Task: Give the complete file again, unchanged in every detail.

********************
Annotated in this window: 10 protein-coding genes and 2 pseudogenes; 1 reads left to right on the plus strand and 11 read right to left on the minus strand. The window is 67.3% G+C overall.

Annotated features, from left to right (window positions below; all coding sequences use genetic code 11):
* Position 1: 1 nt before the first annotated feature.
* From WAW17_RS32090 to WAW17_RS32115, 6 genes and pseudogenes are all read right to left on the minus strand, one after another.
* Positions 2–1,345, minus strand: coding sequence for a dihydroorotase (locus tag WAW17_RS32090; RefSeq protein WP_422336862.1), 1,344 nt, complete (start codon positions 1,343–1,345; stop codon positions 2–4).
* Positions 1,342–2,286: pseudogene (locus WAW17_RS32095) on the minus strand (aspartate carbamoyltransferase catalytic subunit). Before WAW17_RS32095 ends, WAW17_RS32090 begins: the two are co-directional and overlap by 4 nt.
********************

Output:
Annotated in this window: 10 protein-coding genes and 2 pseudogenes; 1 reads left to right on the plus strand and 11 read right to left on the minus strand. The window is 67.3% G+C overall.

Annotated features, from left to right (window positions below; all coding sequences use genetic code 11):
* Position 1: 1 nt before the first annotated feature.
* From WAW17_RS32090 to WAW17_RS32115, 6 genes and pseudogenes are all read right to left on the minus strand, one after another.
* Positions 2–1,345, minus strand: coding sequence for a dihydroorotase (locus tag WAW17_RS32090; RefSeq protein WP_422336862.1), 1,344 nt, complete (start codon positions 1,343–1,345; stop codon positions 2–4).
* Positions 1,342–2,286: pseudogene (locus WAW17_RS32095) on the minus strand (aspartate carbamoyltransferase catalytic subunit). Before WAW17_RS32095 ends, WAW17_RS32090 begins: the two are co-directional and overlap by 4 nt.